June 22 2015

“The Dad Report: Fathers, Sons, and Baseball Families” with Kevin Cook


A tapestry of uplifting stories in which fathers and sons share the game...

Almost two hundred father-son pairs have played in the big leagues.  Kevin Cook takes us inside the clubhouses, homes, and lives of many of the greats.

In visiting these legendary families, Cook discovers that ball-playing families are a lot like our own.  Dan Haren regrets the long road trips that keep him from his kids.  Ike Davis and his father, a former Yankee, debate whether Ike should pitch or play first base.  Buddy Bell leads a generation of big-leaguers determined to open their workplace -- the clubhouse -- to their kids.

Framing The Dad Report is the story of Kevin Cook's own father, Art Cook, a minor-league pitcher, a loveable rogue with a wicked screwball.  In Art's later years, Kevin phoned him almost every night to talk baseball.  They called those nightly conversations “the Dad Report.”  In time, Kevin came to see that these conversations were about much more than the game.  That's what this book is about: the way fathers and sons talk baseball as a way of talking about everything -- courage, fear, fun, family, morality, and mortality.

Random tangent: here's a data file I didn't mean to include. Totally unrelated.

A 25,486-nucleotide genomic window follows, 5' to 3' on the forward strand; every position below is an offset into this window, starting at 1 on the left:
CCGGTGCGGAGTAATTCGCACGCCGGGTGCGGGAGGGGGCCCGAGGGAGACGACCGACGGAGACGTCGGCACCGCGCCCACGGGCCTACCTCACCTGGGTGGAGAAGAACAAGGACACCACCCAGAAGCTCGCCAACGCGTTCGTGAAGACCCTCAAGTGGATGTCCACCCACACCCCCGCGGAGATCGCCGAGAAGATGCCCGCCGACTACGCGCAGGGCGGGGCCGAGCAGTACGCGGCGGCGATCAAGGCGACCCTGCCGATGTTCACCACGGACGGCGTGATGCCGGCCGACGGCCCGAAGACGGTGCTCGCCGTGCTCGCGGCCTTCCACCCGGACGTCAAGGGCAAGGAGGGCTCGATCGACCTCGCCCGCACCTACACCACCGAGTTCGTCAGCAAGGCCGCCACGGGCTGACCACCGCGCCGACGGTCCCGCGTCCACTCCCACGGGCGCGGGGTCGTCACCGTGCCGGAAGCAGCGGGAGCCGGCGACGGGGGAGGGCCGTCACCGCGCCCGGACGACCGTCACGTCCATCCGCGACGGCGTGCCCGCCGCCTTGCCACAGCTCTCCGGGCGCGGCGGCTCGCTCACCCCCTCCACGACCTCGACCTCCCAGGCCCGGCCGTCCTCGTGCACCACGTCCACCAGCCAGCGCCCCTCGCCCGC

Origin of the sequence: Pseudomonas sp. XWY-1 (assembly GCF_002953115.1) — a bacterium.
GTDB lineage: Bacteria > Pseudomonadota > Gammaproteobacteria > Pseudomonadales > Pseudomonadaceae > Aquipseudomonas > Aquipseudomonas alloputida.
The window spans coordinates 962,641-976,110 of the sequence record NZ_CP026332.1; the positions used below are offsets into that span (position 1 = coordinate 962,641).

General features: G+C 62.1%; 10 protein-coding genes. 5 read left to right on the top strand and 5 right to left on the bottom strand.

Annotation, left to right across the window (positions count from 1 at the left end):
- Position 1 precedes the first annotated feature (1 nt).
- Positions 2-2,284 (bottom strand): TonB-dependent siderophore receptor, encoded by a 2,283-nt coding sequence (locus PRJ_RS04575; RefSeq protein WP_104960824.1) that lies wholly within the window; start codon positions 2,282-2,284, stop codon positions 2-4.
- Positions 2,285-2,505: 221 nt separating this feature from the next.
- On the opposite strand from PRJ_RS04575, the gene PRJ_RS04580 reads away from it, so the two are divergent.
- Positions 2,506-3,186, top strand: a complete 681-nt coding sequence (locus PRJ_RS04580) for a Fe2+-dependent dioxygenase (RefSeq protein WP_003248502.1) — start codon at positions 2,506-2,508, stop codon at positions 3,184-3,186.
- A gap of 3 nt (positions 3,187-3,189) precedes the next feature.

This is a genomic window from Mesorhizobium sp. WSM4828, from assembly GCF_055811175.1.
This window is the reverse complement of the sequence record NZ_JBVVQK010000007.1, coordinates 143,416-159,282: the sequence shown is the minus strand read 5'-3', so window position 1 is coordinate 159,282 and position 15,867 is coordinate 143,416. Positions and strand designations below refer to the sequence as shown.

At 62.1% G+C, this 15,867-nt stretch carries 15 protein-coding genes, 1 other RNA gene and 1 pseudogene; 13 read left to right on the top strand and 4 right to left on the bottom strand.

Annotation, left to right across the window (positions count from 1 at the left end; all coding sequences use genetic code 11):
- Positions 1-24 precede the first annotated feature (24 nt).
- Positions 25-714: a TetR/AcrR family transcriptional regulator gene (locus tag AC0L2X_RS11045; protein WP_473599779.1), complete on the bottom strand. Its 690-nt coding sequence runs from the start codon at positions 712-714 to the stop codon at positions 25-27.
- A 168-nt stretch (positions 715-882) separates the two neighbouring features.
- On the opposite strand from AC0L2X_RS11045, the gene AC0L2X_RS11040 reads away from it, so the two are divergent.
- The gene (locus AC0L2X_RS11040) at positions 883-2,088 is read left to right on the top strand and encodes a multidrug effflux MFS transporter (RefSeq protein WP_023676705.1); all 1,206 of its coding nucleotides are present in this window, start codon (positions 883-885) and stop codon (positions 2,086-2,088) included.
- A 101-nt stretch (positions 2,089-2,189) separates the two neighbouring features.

An award-winning sportswriter and former senior editor at Sports Illustrated, Kevin Cook is the author of Titanic Thompson, Tommy's Honor, and Kitty Genovese.

Listen in to Kevin Cook's special Father’s Day week conversation in the Clubhouse...

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June 6 2015

“Crack of the Bat: A History of Baseball on the Radio” with James Walker


“I watch a lot of baseball on the radio.”  -President Gerald R. Ford

Radio has brought the sounds of baseball into homes for almost one hundred years.  The first All-Star Game, Lou Gehrig’s farewell speech, Bobby Thomson’s “Shot Heard ’Round the World.”  Red Barber, Vin Scully, Harry Caray, Ernie Harwell, Bob Uecker, and dozens of other beloved announcers helped cement the love affair between radio and the national pastime.
 
Crack of the Bat: A History of Baseball on the Radio takes readers from the 1920s to the present.  Despite cable television’s ubiquity, live video streaming, and social media, radio remains an important medium through which fans engage with their teams. Even in changing times, the familiar sounds of the ball hitting the glove and the satisfying crack of the bat stay the same.

Pull up a chair and listen in to our Clubhouse conversation with James Walker.  An evening well spent...

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